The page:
It is indeed a fine mess with the steam generators at the San Onofre power plant just south of Orange County, but it is not an excuse to abandon the plant or nuclear energy. Regardless of the financial outcome, it will still be less expensive to fix or replace the steam generators, hopefully with a big contribution from Mitsubishi Heavy Industries, than to build new plants of any kind or to buy power from out of state.
Nuclear plants in California do not pose a higher risk to the public from seismic activity or from being on the coast, as their designs take into account those issues. After the Fukushima nuclear disaster in Japan, thorough new reviews of safety systems will assure that the risks are negligible.
Your editorial is right that nuclear energy offers clean power, and for the foreseeable future
California and the rest of the country need it to meet economic and environmental demands. Rather than giving up on San Onofre, we need to press on to solve the problem.
Corona del Mar
Nuclear power is a dangerous, dirty and expensive way to essentially boil water. More than 7 million people live within 50 miles of San Onofre, a plant that has suffered problems that, four months later, still have experts scratching their heads as to what caused them, not to mention how to solve them.
California can and should move beyond nuclear power. In fact, it already has 1 gigawatt of solar power on rooftops throughout the state, putting California roughly a quarter of the way toward replacing nuclear power with sunshine.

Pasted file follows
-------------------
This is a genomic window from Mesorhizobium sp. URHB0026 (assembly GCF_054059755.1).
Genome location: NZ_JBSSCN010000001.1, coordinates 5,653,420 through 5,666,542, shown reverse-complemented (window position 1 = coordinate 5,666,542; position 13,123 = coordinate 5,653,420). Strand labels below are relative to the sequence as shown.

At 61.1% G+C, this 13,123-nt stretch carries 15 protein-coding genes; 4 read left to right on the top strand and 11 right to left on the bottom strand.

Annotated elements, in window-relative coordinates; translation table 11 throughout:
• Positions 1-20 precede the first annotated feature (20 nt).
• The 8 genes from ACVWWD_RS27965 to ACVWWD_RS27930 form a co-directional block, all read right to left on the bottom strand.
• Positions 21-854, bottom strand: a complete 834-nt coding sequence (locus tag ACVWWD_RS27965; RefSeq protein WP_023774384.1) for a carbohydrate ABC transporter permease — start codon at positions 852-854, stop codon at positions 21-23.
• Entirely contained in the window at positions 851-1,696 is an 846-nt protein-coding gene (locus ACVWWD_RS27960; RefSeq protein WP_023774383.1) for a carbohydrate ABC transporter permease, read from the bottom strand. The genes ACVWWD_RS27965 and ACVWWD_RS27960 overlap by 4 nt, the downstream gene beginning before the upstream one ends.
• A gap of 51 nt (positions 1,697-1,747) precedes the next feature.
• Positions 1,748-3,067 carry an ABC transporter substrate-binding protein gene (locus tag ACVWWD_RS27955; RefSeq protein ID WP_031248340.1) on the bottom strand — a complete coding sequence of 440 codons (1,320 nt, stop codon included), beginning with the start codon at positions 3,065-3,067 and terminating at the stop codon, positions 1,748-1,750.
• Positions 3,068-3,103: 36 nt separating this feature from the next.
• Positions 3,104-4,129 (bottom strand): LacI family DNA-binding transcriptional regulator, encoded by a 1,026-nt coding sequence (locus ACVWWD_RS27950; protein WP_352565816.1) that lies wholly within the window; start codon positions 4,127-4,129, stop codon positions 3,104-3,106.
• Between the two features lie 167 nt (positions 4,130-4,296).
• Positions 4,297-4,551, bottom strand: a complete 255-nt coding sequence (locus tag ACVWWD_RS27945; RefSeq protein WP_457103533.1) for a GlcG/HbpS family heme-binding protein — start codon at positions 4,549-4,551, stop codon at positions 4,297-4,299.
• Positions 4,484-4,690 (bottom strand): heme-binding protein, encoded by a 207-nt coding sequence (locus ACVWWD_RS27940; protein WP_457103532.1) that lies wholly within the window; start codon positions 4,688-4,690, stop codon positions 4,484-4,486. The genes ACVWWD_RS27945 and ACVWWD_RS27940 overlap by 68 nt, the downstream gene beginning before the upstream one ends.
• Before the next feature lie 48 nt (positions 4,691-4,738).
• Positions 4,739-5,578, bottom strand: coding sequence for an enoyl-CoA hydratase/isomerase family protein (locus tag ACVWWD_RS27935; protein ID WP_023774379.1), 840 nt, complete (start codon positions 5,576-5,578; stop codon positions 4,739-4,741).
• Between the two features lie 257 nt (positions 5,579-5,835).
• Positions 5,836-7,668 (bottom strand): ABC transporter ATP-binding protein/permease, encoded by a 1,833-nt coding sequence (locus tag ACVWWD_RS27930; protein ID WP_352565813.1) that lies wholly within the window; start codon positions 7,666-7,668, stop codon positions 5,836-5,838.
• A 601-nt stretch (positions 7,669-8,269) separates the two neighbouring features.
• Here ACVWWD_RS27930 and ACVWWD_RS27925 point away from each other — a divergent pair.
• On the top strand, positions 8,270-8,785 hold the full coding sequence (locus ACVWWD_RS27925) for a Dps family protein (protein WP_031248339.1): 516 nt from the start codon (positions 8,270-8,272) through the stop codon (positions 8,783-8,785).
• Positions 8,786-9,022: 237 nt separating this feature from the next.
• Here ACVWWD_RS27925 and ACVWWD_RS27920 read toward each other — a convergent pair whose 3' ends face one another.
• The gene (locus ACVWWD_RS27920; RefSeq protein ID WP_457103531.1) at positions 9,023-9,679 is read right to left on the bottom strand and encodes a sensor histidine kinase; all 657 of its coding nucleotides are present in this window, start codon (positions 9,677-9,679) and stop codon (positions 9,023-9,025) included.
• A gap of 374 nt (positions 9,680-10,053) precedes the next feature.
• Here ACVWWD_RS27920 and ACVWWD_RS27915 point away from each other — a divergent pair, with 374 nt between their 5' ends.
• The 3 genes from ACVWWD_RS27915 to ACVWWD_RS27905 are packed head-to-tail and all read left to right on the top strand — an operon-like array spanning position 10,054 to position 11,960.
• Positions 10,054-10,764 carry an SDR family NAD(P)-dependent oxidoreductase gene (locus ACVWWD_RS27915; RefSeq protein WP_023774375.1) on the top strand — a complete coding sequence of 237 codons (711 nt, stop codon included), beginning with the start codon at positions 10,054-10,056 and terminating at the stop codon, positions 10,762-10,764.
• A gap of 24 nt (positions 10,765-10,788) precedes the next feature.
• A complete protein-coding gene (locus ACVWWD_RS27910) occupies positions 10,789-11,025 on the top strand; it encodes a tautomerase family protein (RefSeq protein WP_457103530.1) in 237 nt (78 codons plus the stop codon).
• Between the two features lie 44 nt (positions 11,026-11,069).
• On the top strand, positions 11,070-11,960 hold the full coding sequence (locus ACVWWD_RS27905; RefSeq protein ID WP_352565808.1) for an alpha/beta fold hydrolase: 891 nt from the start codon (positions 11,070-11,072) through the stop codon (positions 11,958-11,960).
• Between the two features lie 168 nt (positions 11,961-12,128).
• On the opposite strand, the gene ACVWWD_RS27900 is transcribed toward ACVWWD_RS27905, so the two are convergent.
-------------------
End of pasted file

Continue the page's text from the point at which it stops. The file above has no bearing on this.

Other renewable energy technologies — including wind and biomass, along with proven energy efficiency and conservation measures — will enable California to keep the lights on, save ratepayers money and protect the health and safety of its residents.
Bernadette Del Chiaro
The writer is the director of Environment California’s clean energy and global warming programs.
Thanks for the editorial clearly assessing San Onofre’s future. Southern Californians must face the truth about an aging nuclear power plant in a region vulnerable to firestorms (like the one that hit Laguna Beach in 1993) and earthquakes (the weakened plant was only ever guaranteed against a 7.0 earthquake nearby).
With good planning, we need not face rolling blackouts; nonetheless, it’s far better to be a little dark or hot than to have from Oceanside to Laguna Beach a “no-go zone” because of accidents such as the ones at Fukushima and Chernobyl.
When asked recently when humans might be able to inhabit the Chernobyl site again, the nuclear plant’s director said, “At least 20,000 years.” A nuclear mistake is not an inconvenience; it is forever.
The San Onofre problem seems almost unsolvable. Not enough time remains in the approved licensing period to make a redesigned steam generator pay for itself. New baseline data make protecting against seismic risk a greater challenge. There’s still no solution for the permanent storage of toxic waste. The editorial’s suggestion to redirect funds to more renewable energy is not really a solution.
But this all assumes the demand side will be business as usual. It won’t be. Diminishing global oil production will be the new norm. That will mean decreases in economic activity, wealth and demand for electricity.
This may not sound like a desirable outcome, but it is realistic. It reflects an awareness of geological constraints. All long-range planning should be done with that reality in mind.